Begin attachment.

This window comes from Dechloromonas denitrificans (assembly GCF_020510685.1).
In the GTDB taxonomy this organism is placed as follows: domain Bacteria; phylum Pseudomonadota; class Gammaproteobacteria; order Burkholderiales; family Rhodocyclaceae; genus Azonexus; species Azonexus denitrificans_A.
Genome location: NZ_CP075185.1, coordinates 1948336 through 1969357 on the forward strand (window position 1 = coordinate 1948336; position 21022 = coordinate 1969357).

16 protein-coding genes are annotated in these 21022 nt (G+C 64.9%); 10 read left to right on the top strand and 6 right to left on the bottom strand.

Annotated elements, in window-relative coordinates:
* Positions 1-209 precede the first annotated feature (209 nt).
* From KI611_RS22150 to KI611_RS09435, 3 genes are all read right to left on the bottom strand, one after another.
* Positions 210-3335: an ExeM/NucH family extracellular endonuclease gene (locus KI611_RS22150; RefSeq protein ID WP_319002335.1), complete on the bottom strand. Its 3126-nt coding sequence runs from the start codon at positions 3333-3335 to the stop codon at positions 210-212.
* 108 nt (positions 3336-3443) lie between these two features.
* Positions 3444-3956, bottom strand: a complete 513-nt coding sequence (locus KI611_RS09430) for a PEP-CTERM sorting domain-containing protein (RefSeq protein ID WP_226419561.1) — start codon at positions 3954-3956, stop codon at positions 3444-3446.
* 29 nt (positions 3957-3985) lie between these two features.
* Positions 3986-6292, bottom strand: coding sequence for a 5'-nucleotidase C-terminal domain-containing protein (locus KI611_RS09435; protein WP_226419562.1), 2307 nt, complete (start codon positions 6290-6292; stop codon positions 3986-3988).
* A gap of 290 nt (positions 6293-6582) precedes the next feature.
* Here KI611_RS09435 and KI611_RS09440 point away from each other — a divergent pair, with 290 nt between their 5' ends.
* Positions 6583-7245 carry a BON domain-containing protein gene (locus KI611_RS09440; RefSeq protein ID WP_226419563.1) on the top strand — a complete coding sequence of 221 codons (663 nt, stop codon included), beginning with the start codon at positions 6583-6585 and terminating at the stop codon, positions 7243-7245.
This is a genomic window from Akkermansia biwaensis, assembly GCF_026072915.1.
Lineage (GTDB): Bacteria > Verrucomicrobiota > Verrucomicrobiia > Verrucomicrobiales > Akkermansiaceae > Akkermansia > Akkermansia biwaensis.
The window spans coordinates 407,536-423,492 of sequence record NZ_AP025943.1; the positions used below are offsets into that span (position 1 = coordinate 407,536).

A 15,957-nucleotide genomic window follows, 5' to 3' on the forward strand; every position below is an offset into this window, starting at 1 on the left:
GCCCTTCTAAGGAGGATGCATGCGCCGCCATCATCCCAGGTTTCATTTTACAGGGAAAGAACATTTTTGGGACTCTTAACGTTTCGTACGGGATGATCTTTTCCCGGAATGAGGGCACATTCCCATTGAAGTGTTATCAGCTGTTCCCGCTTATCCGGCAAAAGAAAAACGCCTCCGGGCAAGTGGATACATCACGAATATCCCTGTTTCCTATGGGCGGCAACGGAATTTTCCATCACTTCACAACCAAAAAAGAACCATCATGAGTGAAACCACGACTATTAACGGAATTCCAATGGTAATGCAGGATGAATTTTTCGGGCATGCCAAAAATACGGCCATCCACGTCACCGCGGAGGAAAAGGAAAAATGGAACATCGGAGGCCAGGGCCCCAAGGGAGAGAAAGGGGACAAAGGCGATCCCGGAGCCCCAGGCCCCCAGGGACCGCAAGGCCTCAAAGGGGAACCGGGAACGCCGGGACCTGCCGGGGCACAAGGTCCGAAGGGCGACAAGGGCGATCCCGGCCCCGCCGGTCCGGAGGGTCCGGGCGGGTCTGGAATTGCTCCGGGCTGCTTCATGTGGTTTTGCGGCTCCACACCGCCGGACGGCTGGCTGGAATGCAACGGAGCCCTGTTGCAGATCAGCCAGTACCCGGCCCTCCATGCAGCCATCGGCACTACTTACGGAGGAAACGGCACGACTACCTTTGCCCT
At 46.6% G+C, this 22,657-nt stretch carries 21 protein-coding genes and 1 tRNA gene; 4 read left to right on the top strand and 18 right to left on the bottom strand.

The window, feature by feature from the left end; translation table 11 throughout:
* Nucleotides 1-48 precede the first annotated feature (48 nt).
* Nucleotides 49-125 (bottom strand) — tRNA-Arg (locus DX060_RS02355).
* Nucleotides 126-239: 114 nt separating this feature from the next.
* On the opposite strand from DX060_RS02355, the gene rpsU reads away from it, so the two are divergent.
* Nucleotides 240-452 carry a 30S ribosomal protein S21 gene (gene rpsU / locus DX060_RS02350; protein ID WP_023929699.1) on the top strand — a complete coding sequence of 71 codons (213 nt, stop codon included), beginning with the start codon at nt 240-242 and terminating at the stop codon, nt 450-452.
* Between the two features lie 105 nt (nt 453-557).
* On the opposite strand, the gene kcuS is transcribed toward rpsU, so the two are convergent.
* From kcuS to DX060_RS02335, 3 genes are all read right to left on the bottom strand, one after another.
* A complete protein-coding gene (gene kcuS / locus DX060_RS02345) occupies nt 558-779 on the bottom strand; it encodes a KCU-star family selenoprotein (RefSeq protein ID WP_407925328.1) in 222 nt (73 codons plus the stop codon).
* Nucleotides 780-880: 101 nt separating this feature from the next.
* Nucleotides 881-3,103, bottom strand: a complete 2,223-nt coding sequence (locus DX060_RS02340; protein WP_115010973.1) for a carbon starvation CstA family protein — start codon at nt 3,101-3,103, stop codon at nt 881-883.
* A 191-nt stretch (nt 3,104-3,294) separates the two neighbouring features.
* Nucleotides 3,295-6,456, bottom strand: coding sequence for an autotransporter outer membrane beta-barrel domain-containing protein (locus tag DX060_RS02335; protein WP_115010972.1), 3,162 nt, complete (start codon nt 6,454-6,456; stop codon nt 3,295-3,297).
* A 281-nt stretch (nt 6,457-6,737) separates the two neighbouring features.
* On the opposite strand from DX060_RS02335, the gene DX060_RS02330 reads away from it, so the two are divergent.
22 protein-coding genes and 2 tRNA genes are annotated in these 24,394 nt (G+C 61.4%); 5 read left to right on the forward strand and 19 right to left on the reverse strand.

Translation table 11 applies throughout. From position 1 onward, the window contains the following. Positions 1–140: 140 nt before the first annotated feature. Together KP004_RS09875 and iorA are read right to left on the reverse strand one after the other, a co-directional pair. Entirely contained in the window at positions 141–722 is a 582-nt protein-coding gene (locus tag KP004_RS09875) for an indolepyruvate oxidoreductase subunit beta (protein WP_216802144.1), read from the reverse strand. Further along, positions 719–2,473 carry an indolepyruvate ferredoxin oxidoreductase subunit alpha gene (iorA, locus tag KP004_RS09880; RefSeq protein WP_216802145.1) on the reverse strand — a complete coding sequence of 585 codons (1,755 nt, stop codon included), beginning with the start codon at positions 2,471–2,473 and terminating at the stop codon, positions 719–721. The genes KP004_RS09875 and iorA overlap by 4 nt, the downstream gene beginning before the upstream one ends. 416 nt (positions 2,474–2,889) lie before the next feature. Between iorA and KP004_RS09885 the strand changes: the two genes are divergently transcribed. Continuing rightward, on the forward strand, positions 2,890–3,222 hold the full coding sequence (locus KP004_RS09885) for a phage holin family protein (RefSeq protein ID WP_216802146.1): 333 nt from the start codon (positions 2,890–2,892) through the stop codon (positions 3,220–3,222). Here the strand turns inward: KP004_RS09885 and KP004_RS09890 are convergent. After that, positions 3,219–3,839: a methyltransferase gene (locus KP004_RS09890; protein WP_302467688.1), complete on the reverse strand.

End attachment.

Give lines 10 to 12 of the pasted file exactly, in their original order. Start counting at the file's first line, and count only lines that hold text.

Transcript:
* Positions 3444-3956, bottom strand: a complete 513-nt coding sequence (locus KI611_RS09430) for a PEP-CTERM sorting domain-containing protein (RefSeq protein ID WP_226419561.1) — start codon at positions 3954-3956, stop codon at positions 3444-3446.
* 29 nt (positions 3957-3985) lie between these two features.
* Positions 3986-6292, bottom strand: coding sequence for a 5'-nucleotidase C-terminal domain-containing protein (locus KI611_RS09435; protein WP_226419562.1), 2307 nt, complete (start codon positions 6290-6292; stop codon positions 3986-3988).